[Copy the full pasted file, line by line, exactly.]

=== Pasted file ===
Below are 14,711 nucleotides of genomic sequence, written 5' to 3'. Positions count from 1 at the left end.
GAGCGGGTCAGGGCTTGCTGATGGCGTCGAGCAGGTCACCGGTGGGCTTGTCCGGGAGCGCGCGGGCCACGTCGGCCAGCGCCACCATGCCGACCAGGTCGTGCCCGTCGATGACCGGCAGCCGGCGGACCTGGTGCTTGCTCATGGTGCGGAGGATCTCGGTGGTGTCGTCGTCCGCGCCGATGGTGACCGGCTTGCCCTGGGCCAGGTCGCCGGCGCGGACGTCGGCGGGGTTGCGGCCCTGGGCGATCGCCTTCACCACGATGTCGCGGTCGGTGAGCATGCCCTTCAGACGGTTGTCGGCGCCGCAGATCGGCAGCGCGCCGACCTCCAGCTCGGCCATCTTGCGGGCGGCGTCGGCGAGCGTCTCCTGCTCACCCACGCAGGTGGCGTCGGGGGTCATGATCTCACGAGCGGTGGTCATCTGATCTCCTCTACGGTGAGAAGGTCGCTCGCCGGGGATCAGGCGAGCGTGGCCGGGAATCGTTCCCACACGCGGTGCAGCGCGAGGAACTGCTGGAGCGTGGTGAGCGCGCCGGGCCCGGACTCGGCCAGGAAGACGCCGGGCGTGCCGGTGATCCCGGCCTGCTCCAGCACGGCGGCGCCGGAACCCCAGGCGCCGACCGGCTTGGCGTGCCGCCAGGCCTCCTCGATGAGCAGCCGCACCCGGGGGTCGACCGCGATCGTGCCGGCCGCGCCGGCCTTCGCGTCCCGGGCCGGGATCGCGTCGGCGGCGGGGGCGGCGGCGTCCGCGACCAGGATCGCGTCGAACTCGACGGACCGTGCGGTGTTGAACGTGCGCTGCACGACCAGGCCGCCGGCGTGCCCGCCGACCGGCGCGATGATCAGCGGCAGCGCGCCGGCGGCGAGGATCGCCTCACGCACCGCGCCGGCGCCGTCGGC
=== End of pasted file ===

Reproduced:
Below are 14,711 nucleotides of genomic sequence, written 5' to 3'. Positions count from 1 at the left end.
GAGCGGGTCAGGGCTTGCTGATGGCGTCGAGCAGGTCACCGGTGGGCTTGTCCGGGAGCGCGCGGGCCACGTCGGCCAGCGCCACCATGCCGACCAGGTCGTGCCCGTCGATGACCGGCAGCCGGCGGACCTGGTGCTTGCTCATGGTGCGGAGGATCTCGGTGGTGTCGTCGTCCGCGCCGATGGTGACCGGCTTGCCCTGGGCCAGGTCGCCGGCGCGGACGTCGGCGGGGTTGCGGCCCTGGGCGATCGCCTTCACCACGATGTCGCGGTCGGTGAGCATGCCCTTCAGACGGTTGTCGGCGCCGCAGATCGGCAGCGCGCCGACCTCCAGCTCGGCCATCTTGCGGGCGGCGTCGGCGAGCGTCTCCTGCTCACCCACGCAGGTGGCGTCGGGGGTCATGATCTCACGAGCGGTGGTCATCTGATCTCCTCTACGGTGAGAAGGTCGCTCGCCGGGGATCAGGCGAGCGTGGCCGGGAATCGTTCCCACACGCGGTGCAGCGCGAGGAACTGCTGGAGCGTGGTGAGCGCGCCGGGCCCGGACTCGGCCAGGAAGACGCCGGGCGTGCCGGTGATCCCGGCCTGCTCCAGCACGGCGGCGCCGGAACCCCAGGCGCCGACCGGCTTGGCGTGCCGCCAGGCCTCCTCGATGAGCAGCCGCACCCGGGGGTCGACCGCGATCGTGCCGGCCGCGCCGGCCTTCGCGTCCCGGGCCGGGATCGCGTCGGCGGCGGGGGCGGCGGCGTCCGCGACCAGGATCGCGTCGAACTCGACGGACCGTGCGGTGTTGAACGTGCGCTGCACGACCAGGCCGCCGGCGTGCCCGCCGACCGGCGCGATGATCAGCGGCAGCGCGCCGGCGGCGAGGATCGCCTCACGCACCGCGCCGGCGCCGTCGGC